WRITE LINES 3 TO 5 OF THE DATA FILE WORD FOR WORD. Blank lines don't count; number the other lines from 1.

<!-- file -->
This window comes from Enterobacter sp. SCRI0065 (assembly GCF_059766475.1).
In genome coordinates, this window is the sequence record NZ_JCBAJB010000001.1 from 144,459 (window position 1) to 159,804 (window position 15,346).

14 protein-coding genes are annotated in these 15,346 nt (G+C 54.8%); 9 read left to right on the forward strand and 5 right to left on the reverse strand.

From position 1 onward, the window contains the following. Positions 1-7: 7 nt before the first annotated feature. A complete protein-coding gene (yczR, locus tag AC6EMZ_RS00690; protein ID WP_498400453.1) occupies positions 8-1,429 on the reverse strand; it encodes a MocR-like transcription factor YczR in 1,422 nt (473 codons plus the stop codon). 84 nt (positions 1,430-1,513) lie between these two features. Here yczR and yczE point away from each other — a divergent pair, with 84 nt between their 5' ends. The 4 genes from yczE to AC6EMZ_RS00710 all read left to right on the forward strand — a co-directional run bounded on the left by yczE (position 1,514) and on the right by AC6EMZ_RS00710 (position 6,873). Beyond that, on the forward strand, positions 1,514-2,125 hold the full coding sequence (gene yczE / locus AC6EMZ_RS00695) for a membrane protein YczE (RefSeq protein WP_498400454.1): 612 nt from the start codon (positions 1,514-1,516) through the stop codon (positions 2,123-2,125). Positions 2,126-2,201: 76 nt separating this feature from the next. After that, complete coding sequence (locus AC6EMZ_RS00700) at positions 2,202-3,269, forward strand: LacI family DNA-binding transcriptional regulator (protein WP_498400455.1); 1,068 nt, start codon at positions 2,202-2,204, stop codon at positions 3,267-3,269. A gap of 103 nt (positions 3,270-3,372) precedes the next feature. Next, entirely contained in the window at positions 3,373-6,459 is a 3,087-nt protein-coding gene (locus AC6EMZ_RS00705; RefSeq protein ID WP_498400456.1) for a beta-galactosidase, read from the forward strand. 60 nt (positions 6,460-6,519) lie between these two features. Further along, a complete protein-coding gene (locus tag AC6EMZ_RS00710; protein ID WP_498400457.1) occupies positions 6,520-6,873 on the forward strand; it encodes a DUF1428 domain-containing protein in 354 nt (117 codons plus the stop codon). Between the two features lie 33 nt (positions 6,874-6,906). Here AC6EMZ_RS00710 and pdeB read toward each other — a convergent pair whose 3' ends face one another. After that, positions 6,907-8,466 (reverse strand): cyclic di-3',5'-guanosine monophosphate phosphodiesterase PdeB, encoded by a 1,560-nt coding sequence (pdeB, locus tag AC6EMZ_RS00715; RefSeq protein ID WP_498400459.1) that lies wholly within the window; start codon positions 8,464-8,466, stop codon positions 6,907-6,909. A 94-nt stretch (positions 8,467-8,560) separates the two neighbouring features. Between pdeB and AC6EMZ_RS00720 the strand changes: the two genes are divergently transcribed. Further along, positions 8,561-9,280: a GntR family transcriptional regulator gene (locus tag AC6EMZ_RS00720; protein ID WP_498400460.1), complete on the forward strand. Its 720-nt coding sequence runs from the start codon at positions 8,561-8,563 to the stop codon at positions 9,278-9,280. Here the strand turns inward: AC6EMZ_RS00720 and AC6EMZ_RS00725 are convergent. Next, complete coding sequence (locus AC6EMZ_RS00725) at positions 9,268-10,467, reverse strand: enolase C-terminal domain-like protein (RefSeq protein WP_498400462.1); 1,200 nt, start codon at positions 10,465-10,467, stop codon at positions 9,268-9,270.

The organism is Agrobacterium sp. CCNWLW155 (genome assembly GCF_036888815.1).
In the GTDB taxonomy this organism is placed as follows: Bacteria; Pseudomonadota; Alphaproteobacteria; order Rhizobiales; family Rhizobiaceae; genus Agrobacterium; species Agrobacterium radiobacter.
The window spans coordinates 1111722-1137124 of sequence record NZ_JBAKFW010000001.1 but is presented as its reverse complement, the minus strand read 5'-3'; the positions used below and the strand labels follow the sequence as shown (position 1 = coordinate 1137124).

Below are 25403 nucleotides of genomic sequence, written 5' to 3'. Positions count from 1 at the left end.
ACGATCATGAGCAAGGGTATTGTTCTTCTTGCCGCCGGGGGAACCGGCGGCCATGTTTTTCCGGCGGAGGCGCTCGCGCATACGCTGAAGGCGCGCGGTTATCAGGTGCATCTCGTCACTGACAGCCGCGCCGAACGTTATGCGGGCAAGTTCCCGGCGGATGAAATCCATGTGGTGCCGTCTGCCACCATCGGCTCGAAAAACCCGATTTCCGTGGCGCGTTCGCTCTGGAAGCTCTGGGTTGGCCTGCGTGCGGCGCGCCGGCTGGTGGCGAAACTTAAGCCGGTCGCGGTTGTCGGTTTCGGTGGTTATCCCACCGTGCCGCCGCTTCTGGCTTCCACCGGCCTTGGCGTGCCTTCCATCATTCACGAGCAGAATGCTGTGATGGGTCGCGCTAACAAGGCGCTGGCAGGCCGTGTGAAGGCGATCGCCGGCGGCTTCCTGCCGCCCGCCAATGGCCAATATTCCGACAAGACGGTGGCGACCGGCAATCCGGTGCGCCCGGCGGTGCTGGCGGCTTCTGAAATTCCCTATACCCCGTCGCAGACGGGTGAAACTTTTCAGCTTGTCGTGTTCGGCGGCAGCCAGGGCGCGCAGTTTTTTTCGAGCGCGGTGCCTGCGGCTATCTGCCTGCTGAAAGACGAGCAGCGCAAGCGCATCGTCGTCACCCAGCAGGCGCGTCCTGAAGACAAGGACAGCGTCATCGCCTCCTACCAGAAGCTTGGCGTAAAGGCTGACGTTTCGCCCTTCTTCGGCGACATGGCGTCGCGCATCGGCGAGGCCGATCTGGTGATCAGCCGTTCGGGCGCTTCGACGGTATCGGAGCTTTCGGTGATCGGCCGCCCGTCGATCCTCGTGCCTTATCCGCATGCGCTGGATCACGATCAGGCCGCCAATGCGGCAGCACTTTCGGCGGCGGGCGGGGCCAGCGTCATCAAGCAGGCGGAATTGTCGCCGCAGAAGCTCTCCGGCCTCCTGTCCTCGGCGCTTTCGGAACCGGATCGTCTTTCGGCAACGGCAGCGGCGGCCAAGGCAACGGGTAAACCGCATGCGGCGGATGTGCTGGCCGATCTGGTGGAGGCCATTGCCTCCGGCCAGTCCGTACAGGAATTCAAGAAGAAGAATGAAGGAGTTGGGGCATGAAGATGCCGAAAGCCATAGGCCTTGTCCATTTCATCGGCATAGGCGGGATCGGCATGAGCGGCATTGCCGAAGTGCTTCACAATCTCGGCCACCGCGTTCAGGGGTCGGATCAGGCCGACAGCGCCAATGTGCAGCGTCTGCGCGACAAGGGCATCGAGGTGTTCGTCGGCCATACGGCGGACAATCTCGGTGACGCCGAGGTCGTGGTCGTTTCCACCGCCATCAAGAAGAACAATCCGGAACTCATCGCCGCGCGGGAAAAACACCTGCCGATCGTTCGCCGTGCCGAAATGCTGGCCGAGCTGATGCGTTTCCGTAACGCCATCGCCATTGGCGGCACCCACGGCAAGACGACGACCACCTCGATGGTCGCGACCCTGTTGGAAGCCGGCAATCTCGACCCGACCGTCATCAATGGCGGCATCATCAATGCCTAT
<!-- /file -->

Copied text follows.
14 protein-coding genes are annotated in these 15,346 nt (G+C 54.8%); 9 read left to right on the forward strand and 5 right to left on the reverse strand.

From position 1 onward, the window contains the following. Positions 1-7: 7 nt before the first annotated feature. A complete protein-coding gene (yczR, locus tag AC6EMZ_RS00690; protein ID WP_498400453.1) occupies positions 8-1,429 on the reverse strand; it encodes a MocR-like transcription factor YczR in 1,422 nt (473 codons plus the stop codon). 84 nt (positions 1,430-1,513) lie between these two features. Here yczR and yczE point away from each other — a divergent pair, with 84 nt between their 5' ends. The 4 genes from yczE to AC6EMZ_RS00710 all read left to right on the forward strand — a co-directional run bounded on the left by yczE (position 1,514) and on the right by AC6EMZ_RS00710 (position 6,873). Beyond that, on the forward strand, positions 1,514-2,125 hold the full coding sequence (gene yczE / locus AC6EMZ_RS00695) for a membrane protein YczE (RefSeq protein WP_498400454.1): 612 nt from the start codon (positions 1,514-1,516) through the stop codon (positions 2,123-2,125). Positions 2,126-2,201: 76 nt separating this feature from the next. After that, complete coding sequence (locus AC6EMZ_RS00700) at positions 2,202-3,269, forward strand: LacI family DNA-binding transcriptional regulator (protein WP_498400455.1); 1,068 nt, start codon at positions 2,202-2,204, stop codon at positions 3,267-3,269. A gap of 103 nt (positions 3,270-3,372) precedes the next feature. Next, entirely contained in the window at positions 3,373-6,459 is a 3,087-nt protein-coding gene (locus AC6EMZ_RS00705; RefSeq protein ID WP_498400456.1) for a beta-galactosidase, read from the forward strand. 60 nt (positions 6,460-6,519) lie between these two features. Further along, a complete protein-coding gene (locus tag AC6EMZ_RS00710; protein ID WP_498400457.1) occupies positions 6,520-6,873 on the forward strand; it encodes a DUF1428 domain-containing protein in 354 nt (117 codons plus the stop codon). Between the two features lie 33 nt (positions 6,874-6,906). Here AC6EMZ_RS00710 and pdeB read toward each other — a convergent pair whose 3' ends face one another. After that, positions 6,907-8,466 (reverse strand): cyclic di-3',5'-guanosine monophosphate phosphodiesterase PdeB, encoded by a 1,560-nt coding sequence (pdeB, locus tag AC6EMZ_RS00715; RefSeq protein ID WP_498400459.1) that lies wholly within the window; start codon positions 8,464-8,466, stop codon positions 6,907-6,909. A 94-nt stretch (positions 8,467-8,560) separates the two neighbouring features. Between pdeB and AC6EMZ_RS00720 the strand changes: the two genes are divergently transcribed. Further along, positions 8,561-9,280: a GntR family transcriptional regulator gene (locus tag AC6EMZ_RS00720; protein ID WP_498400460.1), complete on the forward strand. Its 720-nt coding sequence runs from the start codon at positions 8,561-8,563 to the stop codon at positions 9,278-9,280. Here the strand turns inward: AC6EMZ_RS00720 and AC6EMZ_RS00725 are convergent. Next, complete coding sequence (locus AC6EMZ_RS00725) at positions 9,268-10,467, reverse strand: enolase C-terminal domain-like protein (RefSeq protein WP_498400462.1); 1,200 nt, start codon at positions 10,465-10,467, stop codon at positions 9,268-9,270.

The organism is Agrobacterium sp. CCNWLW155 (genome assembly GCF_036888815.1).